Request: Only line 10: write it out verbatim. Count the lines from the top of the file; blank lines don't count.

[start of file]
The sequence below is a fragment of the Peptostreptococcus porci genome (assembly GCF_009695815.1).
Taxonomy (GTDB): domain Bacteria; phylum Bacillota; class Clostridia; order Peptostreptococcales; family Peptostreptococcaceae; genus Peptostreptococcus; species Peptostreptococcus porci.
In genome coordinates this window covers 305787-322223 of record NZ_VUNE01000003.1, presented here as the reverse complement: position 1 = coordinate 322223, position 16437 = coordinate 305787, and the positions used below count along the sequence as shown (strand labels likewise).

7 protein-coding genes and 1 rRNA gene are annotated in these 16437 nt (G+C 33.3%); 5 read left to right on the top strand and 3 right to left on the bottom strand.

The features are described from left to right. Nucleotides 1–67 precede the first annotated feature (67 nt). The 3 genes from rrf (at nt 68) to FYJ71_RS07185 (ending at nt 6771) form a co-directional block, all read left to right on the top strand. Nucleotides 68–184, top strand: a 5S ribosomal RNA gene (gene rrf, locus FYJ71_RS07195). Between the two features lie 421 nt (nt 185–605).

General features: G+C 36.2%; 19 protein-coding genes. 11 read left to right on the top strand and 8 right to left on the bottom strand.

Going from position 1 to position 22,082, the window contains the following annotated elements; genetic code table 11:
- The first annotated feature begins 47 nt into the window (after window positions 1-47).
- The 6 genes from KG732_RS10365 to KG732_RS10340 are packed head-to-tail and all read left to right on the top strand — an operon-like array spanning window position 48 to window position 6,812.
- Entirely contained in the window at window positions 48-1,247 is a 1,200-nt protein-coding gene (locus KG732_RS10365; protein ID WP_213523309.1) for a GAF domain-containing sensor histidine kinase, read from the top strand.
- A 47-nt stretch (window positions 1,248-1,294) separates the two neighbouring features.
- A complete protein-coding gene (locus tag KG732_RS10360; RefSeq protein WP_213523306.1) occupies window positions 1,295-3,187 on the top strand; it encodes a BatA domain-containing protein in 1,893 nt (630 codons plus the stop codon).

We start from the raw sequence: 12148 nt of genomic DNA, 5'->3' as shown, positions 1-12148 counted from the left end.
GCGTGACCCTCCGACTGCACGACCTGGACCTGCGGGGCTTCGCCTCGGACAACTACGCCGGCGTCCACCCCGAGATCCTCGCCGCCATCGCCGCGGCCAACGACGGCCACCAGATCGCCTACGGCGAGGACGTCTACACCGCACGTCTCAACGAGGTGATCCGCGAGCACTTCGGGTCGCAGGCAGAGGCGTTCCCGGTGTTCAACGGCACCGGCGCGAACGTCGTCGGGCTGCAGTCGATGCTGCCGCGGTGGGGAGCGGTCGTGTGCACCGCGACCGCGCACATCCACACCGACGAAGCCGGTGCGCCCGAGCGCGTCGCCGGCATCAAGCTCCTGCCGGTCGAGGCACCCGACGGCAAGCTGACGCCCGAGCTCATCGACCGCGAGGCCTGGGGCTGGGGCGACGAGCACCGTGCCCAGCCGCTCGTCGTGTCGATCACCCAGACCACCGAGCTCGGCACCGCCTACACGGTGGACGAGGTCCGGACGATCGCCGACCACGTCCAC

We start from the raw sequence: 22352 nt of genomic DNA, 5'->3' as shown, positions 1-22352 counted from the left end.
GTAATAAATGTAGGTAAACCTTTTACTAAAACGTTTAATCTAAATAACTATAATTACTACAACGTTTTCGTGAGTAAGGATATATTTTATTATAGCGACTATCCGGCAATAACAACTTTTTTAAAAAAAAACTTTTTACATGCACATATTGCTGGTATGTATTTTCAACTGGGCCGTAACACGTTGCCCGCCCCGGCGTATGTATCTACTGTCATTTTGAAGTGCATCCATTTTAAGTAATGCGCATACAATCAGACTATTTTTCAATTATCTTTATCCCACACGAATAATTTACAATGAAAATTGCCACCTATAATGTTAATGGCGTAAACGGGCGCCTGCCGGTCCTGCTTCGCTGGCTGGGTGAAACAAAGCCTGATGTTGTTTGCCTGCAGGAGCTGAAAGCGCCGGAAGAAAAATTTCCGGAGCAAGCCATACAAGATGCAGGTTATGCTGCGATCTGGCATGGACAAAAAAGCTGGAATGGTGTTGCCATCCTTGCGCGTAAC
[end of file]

- Entirely contained in the window at window positions 48-1,247 is a 1,200-nt protein-coding gene (locus KG732_RS10365; protein ID WP_213523309.1) for a GAF domain-containing sensor histidine kinase, read from the top strand.